“Jihadi.” “Presstitute.” Those are some of the insults the government of India routinely deploys against critical journalists. I’ve been at the receiving end of both. A few weeks ago, the Twitter account of the ruling Bharatiya Janata Party called me a “jihadi” for my criticism of its polarizing tweets against Muslims in India. But I’m far from alone. Journalists are facing enormous pressures and intimidation in India. Fabrication, hyper-nationalism and self-censorship are on the rise as the government of Prime Minister Narendra Modi tightens its grip on the country’s political and economic life. High-profile journalists have been pushed aside for not toeing the line. As a result, many of India’s finest journalist and editors can’t find supportive newsrooms. As India heads down the path of authoritarianism and hyper-nationalism, the price for speaking up is rising. Minorities are being stifled and intimidated. Protesters speaking against tyranny and discrimination are demonized. Never has journalism in India been in more urgent need of resolute moral clarity. read the complete article


24 Feb 2020

Myanmar to Court-Martial More Troops Over Rohingya Crackdown, Army Says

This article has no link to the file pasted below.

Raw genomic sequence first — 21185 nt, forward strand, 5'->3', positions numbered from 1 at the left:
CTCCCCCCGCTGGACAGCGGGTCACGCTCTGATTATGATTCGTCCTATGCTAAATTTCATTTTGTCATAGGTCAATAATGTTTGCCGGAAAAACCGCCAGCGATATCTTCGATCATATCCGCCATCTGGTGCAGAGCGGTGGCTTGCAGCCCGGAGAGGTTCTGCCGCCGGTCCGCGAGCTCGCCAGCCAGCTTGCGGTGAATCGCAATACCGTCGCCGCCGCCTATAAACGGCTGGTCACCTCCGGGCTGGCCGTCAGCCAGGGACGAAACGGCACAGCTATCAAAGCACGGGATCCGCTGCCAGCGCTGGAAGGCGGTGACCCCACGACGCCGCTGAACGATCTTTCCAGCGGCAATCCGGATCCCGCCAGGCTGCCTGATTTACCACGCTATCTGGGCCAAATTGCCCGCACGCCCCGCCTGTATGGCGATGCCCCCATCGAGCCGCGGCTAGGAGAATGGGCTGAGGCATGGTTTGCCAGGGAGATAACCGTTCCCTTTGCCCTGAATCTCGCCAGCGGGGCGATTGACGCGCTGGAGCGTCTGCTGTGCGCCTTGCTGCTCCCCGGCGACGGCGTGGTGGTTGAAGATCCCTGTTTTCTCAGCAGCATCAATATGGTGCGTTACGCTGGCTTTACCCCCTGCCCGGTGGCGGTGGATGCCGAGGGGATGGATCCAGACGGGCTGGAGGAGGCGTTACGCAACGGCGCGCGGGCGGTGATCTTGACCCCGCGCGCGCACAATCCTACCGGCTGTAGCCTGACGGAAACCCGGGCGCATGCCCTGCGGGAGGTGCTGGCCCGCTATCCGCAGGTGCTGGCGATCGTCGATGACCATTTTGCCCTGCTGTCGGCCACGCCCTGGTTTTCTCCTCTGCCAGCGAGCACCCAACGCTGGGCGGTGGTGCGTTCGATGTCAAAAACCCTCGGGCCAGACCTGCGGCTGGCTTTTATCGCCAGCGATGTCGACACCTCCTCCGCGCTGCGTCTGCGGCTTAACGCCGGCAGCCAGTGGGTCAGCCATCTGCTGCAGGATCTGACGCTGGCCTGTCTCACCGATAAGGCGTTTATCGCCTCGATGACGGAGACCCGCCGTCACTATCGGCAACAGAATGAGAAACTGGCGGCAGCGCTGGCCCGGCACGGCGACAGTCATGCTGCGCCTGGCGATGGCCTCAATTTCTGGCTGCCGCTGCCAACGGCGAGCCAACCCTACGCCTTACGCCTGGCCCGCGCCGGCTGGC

Myanmar's army said in a statement on Friday it would hold more court-martials over alleged abuses against Rohingya Muslims, after a government-appointed commission said soldiers committed war crimes against the minority. The panel concluded, in a report published in January, that members of the security forces, among "multiple actors", were responsible for war crimes and serious human rights violations during a military-led crackdown against the group in 2017. The army said in a post on its website on Friday it had studied the panel's report in great detail and was reviewing allegations. read the complete article

24 Feb 2020

Is Aung San Suu Kyi guilty of covering up war crimes?

According to the UN, at least 10,000 people have been killed and more than 700,000 have fled Rakhine state since the Myanmar military's crackdown began in 2017. Thousands of Rohingya women and girls have been raped, and around 300 villages burnt to the ground. The former spokesperson of Myanmar's de-facto leader, Aung San Suu Kyi, is dismissing the allegations, describing them as "one-sided". "Most of the international people live in the rumours, hearsay," Nyo Ohn Myint said. "This is a political accusation … because you know, they just joined the bandwagon," he added. Nyo Ohn Myint also questioned the evidence gathered by the international community - which has been denied access to Rakhine state by Myanmar's government. "When I read the US State Department report that said the Rohingya women were raped by soldiers and surrounded by hundreds of soldiers, it looked like the very, you know ... third-class Hollywood movie," he said. Nyo Ohn Myint suggested that some of the women who gave accounts of their rape to Amnesty International were lying. "I don't know because if I, if I look at her eye, maybe she was true or maybe she was lying," he said. read the complete article